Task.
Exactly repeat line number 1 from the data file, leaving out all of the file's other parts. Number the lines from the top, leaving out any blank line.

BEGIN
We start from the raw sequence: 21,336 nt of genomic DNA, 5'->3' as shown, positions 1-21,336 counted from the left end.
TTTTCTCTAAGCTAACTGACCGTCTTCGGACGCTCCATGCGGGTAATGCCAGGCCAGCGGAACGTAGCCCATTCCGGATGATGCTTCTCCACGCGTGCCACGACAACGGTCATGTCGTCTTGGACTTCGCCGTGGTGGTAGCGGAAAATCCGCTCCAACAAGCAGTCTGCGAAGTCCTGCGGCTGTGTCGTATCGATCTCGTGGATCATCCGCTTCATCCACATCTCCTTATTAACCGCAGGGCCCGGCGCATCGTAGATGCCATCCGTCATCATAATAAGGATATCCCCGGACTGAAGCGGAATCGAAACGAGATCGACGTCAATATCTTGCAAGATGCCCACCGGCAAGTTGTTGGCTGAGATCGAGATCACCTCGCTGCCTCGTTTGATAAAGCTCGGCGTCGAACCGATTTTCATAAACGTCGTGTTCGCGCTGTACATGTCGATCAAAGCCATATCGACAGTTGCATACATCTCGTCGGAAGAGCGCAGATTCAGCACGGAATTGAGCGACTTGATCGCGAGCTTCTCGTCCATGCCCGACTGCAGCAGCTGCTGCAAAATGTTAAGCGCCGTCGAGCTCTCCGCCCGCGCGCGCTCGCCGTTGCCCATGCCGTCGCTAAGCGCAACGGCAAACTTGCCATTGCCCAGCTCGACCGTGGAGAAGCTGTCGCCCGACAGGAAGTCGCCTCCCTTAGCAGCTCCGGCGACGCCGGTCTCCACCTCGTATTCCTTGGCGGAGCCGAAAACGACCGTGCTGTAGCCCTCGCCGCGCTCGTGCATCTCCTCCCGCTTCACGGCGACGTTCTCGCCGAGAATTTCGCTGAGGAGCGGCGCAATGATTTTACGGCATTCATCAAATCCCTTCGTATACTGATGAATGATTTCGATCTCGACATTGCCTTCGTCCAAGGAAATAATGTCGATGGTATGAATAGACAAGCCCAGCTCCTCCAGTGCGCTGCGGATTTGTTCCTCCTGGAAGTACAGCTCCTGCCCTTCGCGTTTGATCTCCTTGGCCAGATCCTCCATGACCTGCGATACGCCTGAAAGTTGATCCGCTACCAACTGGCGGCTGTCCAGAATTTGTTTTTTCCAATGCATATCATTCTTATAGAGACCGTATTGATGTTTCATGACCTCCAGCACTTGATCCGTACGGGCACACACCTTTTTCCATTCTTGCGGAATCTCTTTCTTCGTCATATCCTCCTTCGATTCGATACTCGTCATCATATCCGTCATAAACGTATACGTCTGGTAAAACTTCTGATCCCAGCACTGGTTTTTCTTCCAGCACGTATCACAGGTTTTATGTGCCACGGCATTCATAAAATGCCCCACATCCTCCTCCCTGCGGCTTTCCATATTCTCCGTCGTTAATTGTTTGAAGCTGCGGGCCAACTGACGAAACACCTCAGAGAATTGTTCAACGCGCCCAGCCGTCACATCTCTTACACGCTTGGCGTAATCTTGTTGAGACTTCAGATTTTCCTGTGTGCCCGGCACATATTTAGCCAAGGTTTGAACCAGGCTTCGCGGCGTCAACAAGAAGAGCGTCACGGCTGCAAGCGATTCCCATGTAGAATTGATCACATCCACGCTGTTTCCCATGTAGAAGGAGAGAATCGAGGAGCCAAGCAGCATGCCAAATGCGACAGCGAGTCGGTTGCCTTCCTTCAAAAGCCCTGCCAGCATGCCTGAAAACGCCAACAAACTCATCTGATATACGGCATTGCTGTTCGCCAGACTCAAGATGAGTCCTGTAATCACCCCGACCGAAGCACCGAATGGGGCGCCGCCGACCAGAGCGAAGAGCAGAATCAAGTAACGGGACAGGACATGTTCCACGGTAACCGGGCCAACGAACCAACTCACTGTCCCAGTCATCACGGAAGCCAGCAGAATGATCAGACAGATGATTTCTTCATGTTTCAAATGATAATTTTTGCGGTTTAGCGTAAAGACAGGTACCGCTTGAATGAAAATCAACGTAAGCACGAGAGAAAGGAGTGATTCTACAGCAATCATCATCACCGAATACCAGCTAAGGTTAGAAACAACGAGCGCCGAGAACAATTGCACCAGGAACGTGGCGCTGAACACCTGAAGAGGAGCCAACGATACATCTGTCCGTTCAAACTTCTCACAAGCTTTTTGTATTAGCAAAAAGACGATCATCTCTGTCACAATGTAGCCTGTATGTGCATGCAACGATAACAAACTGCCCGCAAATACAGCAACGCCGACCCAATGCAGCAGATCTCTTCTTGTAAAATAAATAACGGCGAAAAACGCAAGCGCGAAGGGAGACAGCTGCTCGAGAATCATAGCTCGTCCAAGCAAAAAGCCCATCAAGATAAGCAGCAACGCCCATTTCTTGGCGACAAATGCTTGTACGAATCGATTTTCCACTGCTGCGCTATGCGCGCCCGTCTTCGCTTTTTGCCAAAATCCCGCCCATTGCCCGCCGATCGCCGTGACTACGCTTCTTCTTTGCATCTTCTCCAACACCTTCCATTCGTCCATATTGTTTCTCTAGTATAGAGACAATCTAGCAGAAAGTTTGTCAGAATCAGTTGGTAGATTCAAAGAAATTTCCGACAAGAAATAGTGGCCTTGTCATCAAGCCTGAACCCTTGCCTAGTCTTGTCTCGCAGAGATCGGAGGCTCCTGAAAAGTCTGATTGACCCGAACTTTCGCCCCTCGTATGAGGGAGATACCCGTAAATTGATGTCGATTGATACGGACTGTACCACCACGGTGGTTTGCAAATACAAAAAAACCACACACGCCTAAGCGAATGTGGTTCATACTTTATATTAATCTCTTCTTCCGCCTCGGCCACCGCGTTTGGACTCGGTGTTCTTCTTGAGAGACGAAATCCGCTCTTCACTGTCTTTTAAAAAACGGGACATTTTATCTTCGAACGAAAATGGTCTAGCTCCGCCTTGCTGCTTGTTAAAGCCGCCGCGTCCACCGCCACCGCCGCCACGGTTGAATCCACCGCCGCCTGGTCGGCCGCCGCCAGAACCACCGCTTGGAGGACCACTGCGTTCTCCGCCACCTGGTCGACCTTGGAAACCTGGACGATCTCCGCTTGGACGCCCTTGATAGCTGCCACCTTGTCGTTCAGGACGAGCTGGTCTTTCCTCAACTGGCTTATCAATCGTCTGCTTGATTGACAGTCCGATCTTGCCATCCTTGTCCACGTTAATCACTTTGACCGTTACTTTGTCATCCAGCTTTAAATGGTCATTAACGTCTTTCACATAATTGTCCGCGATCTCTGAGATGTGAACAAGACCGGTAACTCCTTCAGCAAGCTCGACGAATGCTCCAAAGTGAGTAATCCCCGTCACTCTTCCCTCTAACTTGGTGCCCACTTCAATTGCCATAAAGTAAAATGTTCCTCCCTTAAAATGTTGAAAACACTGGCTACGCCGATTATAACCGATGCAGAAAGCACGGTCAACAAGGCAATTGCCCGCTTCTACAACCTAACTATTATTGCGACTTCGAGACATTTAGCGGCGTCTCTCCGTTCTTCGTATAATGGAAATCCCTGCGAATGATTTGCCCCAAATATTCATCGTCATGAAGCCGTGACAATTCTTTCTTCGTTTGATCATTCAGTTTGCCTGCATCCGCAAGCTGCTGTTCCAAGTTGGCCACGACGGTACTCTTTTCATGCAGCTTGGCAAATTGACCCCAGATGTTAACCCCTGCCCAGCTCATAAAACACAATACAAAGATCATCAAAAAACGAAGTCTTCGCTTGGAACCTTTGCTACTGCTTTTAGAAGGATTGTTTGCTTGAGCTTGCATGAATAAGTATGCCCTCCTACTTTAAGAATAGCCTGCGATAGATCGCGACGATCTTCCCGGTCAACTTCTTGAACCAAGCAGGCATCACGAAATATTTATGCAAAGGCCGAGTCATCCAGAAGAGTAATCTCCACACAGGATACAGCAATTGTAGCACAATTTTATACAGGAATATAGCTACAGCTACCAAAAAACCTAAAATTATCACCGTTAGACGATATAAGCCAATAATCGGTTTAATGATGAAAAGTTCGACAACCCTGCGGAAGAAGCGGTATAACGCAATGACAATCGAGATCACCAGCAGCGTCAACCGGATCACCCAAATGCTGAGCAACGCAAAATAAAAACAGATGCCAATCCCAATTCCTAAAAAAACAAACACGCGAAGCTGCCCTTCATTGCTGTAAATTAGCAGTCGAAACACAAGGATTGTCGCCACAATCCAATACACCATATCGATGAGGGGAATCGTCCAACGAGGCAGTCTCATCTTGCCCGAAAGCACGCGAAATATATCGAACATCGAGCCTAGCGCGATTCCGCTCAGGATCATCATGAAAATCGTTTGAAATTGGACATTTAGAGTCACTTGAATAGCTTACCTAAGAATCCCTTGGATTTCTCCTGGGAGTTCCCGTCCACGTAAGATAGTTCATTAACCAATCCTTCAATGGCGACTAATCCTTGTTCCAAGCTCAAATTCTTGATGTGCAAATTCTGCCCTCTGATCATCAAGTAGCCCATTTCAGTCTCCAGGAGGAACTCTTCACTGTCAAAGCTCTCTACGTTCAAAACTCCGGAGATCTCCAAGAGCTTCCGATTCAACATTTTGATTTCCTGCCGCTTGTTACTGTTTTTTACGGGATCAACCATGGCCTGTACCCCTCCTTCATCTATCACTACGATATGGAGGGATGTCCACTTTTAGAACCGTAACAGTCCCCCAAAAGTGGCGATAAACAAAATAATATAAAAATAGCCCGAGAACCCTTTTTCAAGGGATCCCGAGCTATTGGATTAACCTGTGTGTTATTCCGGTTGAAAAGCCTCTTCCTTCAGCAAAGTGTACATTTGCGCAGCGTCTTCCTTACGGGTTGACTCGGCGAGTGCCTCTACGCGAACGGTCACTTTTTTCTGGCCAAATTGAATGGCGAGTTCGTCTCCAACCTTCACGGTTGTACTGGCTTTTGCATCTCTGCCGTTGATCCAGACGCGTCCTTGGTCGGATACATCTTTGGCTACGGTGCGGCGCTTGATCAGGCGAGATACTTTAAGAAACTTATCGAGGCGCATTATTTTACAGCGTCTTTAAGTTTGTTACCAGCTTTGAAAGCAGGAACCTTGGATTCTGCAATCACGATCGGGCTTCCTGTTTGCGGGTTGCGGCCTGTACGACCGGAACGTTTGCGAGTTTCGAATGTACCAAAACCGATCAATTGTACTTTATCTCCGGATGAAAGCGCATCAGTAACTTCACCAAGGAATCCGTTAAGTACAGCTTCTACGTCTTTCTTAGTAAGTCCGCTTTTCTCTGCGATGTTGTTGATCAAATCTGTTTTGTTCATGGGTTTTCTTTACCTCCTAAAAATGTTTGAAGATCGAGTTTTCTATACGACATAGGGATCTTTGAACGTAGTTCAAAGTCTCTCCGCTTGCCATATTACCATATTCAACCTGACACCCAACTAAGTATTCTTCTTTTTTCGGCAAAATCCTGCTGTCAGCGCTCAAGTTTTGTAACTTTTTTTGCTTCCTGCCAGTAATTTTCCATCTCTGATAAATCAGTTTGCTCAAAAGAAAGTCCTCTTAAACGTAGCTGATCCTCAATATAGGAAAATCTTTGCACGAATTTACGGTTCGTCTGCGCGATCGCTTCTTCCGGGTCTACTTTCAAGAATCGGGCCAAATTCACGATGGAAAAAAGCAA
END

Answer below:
We start from the raw sequence: 21,336 nt of genomic DNA, 5'->3' as shown, positions 1-21,336 counted from the left end.